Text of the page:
New director values education, service

Published 10:27 pm Saturday, March 7, 2009

Although he’s been on the job only two weeks, Paul Lasakow already is applying his philosophy to his new position as the director of the Suffolk Center for Cultural Arts.

“Shows and a building do not an arts center make,” he told the Suffolk City Council at its meeting Wednesday. Lasakow was hired to replace inaugural director Michael Bollinger, who resigned in December.

“I’ve been a creature of the theater since I was a young child,” he said in an interview at his office, which is still lined with the black chalkboards of Suffolk High School, the building’s former use. “Very early on, I had a deeply instilled appreciation for the arts.”

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His early admiration of the arts grew into his career. Lasakow received his degree in fine arts at Warren Wilson College in North Carolina, one of the nation’s few “work colleges,” where working a part-time job on campus is mandatory. Following his graduation, the Alabama native spent a decade in Atlanta, Ga., as a freelance production manager and tour manager.

Soon, Lasakow decided that being a venue manager was a better match for his skills. He moved to Virginia and spent seven years as manager at Norfolk’s Chrysler Hall, and then served at both the George Roper Performing Arts Center at Tidewater Community College and the Sandler Center for the Performing Arts.

When he heard about the job opportunity at the Suffolk Center for Cultural Arts, Lasakow knew he was the right fit.

“I had known about the Suffolk Center for quite some time, as a patron and in association with events here,” Lasakow said. “Of all the similar organizations, this is the only one that stresses visual arts, performing arts and art education equally.”

For Lasakow, education and service are essential parts of an arts center’s mission.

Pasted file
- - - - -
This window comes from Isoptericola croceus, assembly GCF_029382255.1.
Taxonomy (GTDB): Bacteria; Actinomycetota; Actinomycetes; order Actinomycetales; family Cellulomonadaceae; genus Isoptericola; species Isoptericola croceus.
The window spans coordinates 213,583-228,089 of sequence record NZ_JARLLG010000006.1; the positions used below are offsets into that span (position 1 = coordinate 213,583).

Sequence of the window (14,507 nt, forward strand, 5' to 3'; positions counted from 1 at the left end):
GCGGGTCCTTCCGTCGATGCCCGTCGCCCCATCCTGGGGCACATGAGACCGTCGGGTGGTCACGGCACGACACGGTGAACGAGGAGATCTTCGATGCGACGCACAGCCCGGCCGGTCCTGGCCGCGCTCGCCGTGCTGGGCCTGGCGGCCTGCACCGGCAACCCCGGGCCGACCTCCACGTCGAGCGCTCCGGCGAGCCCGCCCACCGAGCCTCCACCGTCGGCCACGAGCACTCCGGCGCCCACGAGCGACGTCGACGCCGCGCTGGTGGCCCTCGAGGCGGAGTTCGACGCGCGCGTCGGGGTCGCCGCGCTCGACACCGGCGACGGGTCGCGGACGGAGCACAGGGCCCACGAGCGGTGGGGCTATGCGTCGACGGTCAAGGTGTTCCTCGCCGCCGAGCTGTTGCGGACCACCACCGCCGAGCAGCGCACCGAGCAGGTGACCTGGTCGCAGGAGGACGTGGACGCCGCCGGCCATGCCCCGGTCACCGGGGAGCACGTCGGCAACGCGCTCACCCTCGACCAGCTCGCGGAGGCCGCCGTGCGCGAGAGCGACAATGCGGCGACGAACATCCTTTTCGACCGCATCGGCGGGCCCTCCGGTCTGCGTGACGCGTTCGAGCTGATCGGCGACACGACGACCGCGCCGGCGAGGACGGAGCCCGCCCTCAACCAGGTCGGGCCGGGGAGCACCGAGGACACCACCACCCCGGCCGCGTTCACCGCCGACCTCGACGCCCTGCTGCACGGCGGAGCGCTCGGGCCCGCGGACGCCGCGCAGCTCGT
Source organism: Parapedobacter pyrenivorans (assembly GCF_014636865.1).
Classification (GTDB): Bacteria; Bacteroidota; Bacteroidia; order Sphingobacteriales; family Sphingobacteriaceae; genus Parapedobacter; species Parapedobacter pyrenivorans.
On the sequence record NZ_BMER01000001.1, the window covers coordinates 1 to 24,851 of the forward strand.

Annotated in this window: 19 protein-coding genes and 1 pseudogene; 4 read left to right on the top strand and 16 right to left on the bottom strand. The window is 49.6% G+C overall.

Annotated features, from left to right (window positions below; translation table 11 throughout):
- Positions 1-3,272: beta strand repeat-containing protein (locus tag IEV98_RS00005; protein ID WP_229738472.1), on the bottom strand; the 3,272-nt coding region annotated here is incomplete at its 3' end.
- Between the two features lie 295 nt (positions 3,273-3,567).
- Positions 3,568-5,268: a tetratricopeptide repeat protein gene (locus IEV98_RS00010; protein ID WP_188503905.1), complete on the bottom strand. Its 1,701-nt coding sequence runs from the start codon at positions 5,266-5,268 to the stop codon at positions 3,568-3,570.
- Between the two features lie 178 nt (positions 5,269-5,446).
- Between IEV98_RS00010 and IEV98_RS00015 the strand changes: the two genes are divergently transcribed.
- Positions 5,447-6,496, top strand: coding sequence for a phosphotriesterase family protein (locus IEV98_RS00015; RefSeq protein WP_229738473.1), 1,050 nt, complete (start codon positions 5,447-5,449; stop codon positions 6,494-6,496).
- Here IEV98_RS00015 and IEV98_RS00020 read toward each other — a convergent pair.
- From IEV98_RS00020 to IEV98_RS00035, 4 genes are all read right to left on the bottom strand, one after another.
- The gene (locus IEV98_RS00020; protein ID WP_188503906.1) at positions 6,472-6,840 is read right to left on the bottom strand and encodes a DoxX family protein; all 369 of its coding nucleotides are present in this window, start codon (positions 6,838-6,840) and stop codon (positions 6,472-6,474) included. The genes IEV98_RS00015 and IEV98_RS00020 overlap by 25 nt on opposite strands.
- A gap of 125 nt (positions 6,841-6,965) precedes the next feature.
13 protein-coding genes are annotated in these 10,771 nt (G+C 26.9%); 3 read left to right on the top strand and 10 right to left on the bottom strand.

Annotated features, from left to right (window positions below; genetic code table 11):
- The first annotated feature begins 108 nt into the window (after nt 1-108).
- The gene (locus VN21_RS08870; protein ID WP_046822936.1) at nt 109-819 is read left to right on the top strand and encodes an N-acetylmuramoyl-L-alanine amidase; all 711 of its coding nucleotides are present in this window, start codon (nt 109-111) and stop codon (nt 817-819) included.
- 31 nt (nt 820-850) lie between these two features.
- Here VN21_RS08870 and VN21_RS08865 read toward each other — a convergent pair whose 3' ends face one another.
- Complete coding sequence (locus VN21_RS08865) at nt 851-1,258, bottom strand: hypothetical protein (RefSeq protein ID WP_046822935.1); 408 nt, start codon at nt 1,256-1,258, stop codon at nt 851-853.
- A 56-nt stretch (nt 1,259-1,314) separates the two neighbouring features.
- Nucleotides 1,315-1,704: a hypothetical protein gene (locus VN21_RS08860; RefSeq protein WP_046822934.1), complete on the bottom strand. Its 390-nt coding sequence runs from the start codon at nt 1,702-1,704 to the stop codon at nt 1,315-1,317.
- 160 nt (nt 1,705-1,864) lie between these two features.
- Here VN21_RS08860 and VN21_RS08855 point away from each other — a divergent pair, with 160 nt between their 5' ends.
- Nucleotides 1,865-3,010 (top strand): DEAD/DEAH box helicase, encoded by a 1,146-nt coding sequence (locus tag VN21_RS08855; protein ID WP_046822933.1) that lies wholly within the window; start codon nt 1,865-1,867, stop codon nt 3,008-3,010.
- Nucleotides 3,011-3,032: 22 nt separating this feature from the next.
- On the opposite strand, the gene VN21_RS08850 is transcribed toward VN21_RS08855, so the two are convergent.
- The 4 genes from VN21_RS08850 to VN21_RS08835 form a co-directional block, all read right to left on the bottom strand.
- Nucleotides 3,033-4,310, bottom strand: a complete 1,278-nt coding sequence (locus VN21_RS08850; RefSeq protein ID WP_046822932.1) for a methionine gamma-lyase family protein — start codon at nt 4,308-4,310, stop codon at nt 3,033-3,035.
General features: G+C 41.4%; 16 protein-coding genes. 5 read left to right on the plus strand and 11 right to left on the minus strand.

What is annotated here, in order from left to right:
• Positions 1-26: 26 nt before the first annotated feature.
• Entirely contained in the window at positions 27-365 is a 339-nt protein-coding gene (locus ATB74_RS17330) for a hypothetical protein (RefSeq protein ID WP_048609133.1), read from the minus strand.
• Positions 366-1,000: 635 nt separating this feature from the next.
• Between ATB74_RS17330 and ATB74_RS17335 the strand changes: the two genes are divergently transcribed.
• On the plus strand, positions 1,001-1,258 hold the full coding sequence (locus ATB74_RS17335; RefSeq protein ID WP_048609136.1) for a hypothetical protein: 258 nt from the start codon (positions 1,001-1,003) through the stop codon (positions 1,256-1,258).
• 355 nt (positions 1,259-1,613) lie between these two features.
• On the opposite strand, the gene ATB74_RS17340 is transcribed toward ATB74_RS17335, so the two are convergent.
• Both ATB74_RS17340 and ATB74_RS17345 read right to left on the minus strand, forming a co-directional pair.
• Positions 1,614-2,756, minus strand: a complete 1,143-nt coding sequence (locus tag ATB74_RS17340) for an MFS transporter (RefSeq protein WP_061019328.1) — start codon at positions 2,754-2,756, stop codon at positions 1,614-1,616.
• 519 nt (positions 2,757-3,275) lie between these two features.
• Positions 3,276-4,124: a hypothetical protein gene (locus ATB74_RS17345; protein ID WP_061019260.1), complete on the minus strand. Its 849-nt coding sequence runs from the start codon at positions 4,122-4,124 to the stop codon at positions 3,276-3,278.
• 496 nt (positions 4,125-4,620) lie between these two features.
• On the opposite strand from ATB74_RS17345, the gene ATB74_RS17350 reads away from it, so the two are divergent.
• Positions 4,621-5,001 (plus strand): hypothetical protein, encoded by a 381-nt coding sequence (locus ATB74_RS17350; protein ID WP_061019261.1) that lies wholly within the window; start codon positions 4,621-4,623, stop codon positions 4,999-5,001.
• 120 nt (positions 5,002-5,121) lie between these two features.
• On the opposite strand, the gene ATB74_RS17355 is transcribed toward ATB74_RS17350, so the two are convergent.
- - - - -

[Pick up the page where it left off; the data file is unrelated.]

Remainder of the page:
“It’s how we educate the next generation of both artists and patrons of the arts,” he said. “It falls back into the philosophy that education is an inseparable mission from an organization such as ours.”

To fulfill that mission, Lasakow already has plans to expand educational offerings and reach out to schools, both public and private, in Suffolk and surrounding communities.

He also wants to increase the service-mindedness of the Suffolk Center for Cultural Arts.

“All arts organizations should consider themselves a service organization,” he said. “What I want to do now is listen to the community. Are they getting what they want? If not, let’s serve them.”

Lasakow also is excited about taking the helm of the historic building. Built in 1922 as Suffolk High School, the arts center maintains many of its original characteristics, including staircases with grooves worn by thousands of footsteps.

“We can feel in climbing the steps that … there is a very tangible history in the building,” he said.

The intimate acoustics of the Birdsong Theater and “Southern hospitality” of Suffolk residents he’s met thus far also have resonated with Lasakow in the past two weeks, he said.

Lasakow welcomes input from the community on how the arts center can better serve the city’s needs. E-mail your thoughts to